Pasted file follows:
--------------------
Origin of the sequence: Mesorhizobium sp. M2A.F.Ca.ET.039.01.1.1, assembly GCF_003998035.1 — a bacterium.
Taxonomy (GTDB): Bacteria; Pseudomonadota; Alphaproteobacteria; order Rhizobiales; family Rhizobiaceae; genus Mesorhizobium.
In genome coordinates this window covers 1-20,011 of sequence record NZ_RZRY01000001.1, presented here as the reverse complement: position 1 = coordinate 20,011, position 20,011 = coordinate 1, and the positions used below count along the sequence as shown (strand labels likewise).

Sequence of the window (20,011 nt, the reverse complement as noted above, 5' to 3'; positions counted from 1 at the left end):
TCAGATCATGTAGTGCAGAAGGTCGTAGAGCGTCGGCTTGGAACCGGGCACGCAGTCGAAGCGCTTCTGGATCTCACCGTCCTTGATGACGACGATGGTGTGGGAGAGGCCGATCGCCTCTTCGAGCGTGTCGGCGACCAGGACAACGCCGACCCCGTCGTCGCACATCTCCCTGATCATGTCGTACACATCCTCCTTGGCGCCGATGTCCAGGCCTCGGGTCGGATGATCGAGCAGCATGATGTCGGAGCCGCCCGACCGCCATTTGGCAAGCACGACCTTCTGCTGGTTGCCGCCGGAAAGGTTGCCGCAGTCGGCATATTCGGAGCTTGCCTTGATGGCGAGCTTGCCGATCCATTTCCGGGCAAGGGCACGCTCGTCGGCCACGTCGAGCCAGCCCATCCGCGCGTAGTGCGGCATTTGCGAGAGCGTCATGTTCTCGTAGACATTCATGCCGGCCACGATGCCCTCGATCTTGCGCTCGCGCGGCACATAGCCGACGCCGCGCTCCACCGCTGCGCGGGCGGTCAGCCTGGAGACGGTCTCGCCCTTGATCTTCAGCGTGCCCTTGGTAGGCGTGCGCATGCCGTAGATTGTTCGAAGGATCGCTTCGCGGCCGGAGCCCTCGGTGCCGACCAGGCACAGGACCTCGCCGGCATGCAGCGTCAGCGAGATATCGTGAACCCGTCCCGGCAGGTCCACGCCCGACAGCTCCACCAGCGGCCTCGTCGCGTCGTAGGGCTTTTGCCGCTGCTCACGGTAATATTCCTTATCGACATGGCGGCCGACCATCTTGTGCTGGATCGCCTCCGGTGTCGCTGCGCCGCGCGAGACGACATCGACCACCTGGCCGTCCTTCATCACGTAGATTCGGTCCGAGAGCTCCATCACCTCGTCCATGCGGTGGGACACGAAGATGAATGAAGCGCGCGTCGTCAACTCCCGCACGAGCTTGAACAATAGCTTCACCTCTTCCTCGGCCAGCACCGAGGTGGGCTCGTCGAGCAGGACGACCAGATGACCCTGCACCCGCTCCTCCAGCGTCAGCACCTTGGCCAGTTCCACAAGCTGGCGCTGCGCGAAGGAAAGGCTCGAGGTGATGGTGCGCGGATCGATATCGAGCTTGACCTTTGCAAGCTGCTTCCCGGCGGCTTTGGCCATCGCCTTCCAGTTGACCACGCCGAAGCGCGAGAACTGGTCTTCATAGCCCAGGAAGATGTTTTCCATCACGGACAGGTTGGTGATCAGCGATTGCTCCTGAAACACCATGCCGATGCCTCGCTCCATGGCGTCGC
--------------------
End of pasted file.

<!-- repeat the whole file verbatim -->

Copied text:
Origin of the sequence: Mesorhizobium sp. M2A.F.Ca.ET.039.01.1.1, assembly GCF_003998035.1 — a bacterium.
Taxonomy (GTDB): Bacteria; Pseudomonadota; Alphaproteobacteria; order Rhizobiales; family Rhizobiaceae; genus Mesorhizobium.
In genome coordinates this window covers 1-20,011 of sequence record NZ_RZRY01000001.1, presented here as the reverse complement: position 1 = coordinate 20,011, position 20,011 = coordinate 1, and the positions used below count along the sequence as shown (strand labels likewise).

Sequence of the window (20,011 nt, the reverse complement as noted above, 5' to 3'; positions counted from 1 at the left end):
TCAGATCATGTAGTGCAGAAGGTCGTAGAGCGTCGGCTTGGAACCGGGCACGCAGTCGAAGCGCTTCTGGATCTCACCGTCCTTGATGACGACGATGGTGTGGGAGAGGCCGATCGCCTCTTCGAGCGTGTCGGCGACCAGGACAACGCCGACCCCGTCGTCGCACATCTCCCTGATCATGTCGTACACATCCTCCTTGGCGCCGATGTCCAGGCCTCGGGTCGGATGATCGAGCAGCATGATGTCGGAGCCGCCCGACCGCCATTTGGCAAGCACGACCTTCTGCTGGTTGCCGCCGGAAAGGTTGCCGCAGTCGGCATATTCGGAGCTTGCCTTGATGGCGAGCTTGCCGATCCATTTCCGGGCAAGGGCACGCTCGTCGGCCACGTCGAGCCAGCCCATCCGCGCGTAGTGCGGCATTTGCGAGAGCGTCATGTTCTCGTAGACATTCATGCCGGCCACGATGCCCTCGATCTTGCGCTCGCGCGGCACATAGCCGACGCCGCGCTCCACCGCTGCGCGGGCGGTCAGCCTGGAGACGGTCTCGCCCTTGATCTTCAGCGTGCCCTTGGTAGGCGTGCGCATGCCGTAGATTGTTCGAAGGATCGCTTCGCGGCCGGAGCCCTCGGTGCCGACCAGGCACAGGACCTCGCCGGCATGCAGCGTCAGCGAGATATCGTGAACCCGTCCCGGCAGGTCCACGCCCGACAGCTCCACCAGCGGCCTCGTCGCGTCGTAGGGCTTTTGCCGCTGCTCACGGTAATATTCCTTATCGACATGGCGGCCGACCATCTTGTGCTGGATCGCCTCCGGTGTCGCTGCGCCGCGCGAGACGACATCGACCACCTGGCCGTCCTTCATCACGTAGATTCGGTCCGAGAGCTCCATCACCTCGTCCATGCGGTGGGACACGAAGATGAATGAAGCGCGCGTCGTCAACTCCCGCACGAGCTTGAACAATAGCTTCACCTCTTCCTCGGCCAGCACCGAGGTGGGCTCGTCGAGCAGGACGACCAGATGACCCTGCACCCGCTCCTCCAGCGTCAGCACCTTGGCCAGTTCCACAAGCTGGCGCTGCGCGAAGGAAAGGCTCGAGGTGATGGTGCGCGGATCGATATCGAGCTTGACCTTTGCAAGCTGCTTCCCGGCGGCTTTGGCCATCGCCTTCCAGTTGACCACGCCGAAGCGCGAGAACTGGTCTTCATAGCCCAGGAAGATGTTTTCCATCACGGACAGGTTGGTGATCAGCGATTGCTCCTGAAACACCATGCCGATGCCTCGCTCCATGGCGTCGC